"Lady Alcumy": Elizabethan Gentlewomen and the Practice of Chymistry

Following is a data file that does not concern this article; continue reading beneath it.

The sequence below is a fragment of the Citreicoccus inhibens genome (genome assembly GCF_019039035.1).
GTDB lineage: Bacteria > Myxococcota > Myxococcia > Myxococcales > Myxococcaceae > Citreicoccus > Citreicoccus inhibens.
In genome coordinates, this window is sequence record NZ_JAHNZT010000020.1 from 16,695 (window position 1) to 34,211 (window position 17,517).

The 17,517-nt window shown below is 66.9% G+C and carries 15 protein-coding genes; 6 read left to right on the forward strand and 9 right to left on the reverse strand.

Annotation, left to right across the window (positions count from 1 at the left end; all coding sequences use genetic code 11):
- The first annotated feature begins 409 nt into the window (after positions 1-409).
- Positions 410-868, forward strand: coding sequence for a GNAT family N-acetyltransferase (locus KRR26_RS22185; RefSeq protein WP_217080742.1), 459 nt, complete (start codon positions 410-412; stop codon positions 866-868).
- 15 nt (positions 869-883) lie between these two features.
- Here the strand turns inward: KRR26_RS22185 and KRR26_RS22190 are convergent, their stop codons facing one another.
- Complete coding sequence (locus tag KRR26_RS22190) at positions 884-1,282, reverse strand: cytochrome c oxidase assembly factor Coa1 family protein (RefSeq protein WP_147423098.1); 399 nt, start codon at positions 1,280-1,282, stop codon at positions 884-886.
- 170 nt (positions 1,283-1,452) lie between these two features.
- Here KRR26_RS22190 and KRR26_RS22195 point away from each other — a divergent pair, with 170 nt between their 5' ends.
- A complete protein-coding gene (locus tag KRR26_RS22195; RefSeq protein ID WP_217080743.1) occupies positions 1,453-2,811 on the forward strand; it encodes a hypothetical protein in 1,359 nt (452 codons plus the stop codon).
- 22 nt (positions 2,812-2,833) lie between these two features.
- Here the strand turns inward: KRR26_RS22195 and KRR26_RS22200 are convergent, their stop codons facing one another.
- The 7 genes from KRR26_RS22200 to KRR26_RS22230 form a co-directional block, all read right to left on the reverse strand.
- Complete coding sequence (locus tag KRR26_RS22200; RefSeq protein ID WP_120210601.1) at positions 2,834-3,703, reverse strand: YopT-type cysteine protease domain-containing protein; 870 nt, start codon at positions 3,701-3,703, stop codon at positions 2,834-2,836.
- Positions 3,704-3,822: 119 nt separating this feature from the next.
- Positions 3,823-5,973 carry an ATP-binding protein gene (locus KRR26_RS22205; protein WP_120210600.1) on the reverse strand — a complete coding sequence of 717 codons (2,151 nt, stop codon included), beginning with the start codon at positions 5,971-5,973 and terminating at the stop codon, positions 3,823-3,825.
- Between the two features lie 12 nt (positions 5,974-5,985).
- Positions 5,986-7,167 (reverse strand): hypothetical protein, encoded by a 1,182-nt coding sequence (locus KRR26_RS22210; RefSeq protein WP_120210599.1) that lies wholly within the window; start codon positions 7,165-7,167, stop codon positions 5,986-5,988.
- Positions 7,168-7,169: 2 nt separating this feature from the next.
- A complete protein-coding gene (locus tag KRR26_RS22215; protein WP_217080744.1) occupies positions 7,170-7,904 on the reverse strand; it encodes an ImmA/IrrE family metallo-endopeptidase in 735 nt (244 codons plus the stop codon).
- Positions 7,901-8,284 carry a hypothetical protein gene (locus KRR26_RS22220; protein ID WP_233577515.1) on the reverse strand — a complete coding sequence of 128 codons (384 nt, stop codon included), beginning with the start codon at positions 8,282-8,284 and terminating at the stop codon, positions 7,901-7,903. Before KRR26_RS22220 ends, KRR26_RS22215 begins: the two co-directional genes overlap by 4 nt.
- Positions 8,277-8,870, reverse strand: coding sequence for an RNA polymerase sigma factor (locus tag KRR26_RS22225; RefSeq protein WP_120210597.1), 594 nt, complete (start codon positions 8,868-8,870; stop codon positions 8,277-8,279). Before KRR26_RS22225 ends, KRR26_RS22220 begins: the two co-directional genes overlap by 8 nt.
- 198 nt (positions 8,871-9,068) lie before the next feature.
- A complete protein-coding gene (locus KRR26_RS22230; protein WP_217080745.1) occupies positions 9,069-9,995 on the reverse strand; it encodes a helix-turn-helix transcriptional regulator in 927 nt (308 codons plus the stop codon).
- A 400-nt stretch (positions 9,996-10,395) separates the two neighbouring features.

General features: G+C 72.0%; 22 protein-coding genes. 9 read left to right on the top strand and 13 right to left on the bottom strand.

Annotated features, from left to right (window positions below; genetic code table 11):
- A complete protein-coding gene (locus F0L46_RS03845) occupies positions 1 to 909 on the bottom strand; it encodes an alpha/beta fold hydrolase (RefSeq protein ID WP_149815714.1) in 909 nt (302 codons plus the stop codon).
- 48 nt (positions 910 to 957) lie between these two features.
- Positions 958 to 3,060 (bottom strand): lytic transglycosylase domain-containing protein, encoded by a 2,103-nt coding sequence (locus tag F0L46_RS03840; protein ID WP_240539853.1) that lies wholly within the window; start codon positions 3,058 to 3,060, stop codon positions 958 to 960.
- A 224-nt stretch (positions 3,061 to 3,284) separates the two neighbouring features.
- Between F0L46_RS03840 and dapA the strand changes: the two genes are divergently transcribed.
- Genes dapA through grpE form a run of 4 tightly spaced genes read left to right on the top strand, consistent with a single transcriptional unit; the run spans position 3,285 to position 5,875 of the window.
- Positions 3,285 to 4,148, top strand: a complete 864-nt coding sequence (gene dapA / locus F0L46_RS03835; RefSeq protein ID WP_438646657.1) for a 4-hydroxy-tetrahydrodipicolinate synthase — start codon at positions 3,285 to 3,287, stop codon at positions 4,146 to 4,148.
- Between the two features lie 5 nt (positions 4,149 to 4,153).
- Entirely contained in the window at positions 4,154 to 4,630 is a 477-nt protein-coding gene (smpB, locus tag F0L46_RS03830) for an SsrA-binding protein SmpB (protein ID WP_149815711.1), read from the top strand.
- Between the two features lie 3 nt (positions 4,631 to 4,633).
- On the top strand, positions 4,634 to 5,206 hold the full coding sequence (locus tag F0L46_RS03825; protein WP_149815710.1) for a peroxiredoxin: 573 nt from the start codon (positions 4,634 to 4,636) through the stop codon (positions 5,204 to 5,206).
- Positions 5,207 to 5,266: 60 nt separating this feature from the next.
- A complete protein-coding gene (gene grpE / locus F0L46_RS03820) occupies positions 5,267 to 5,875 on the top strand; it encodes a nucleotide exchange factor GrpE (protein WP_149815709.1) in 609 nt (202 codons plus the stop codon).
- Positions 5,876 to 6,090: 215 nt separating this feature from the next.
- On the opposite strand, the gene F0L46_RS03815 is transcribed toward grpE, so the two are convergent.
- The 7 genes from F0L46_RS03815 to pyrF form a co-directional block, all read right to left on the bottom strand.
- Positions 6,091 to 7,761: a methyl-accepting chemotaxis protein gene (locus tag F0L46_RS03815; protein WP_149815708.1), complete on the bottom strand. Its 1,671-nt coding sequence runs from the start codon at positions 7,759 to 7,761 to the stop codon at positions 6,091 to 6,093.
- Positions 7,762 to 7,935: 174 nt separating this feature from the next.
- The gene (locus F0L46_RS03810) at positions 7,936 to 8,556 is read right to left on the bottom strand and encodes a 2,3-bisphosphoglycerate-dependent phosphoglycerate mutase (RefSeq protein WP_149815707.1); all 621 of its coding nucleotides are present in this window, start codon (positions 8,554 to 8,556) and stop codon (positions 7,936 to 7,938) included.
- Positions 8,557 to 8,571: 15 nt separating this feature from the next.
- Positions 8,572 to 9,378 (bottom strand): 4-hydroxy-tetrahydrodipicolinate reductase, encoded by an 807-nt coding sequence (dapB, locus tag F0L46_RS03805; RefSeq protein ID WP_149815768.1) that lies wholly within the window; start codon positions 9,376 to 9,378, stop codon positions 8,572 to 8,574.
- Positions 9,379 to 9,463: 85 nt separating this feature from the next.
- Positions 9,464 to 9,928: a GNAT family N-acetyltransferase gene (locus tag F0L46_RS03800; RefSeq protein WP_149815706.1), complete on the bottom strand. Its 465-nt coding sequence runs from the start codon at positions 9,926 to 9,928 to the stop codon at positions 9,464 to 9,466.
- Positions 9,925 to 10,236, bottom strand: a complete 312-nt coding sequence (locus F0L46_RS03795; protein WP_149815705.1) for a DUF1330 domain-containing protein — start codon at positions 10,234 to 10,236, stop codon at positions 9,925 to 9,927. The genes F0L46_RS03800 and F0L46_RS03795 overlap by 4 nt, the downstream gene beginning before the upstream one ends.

This thesis explores the advent of gentlewomen's chymical activities in Elizabethan England. In the sixteenth century, chymistry gained widespread currency under Queen Elizabeth I. This thesis argues that the queen's significant chymical interests contributed to her iconography, thereby bridging England's previously discrete chymical and female realms. It shows that Elizabeth's influence and fundamental societal changes enabled women, beginning with the gentry, to acquire and apply chymical knowledge. Four case studies highlight the queen's impact on her female subjects through an examination of primary manuscript and printed sources. The Protestant gentlewomen Grace Mildmay, Mary Sidney Herbert, Margaret Hoby and Margaret Clifford may first have encountered chymistry in the manifestation of their religious beliefs through charitable healing, but they developed their knowledge in very different ways. Evidence of their engagement with chymical practitioners and writings provides context for their activities. Shared motivations led to divergent practices, indicating that chymistry in Elizabethan England took as many forms as there were practitioners. This thesis asserts the crucial importance of community to early modern chymists, noting courtly links and overlapping social circles. It contributes to limited historiography on Elizabethan alchemy as well as female alchemists.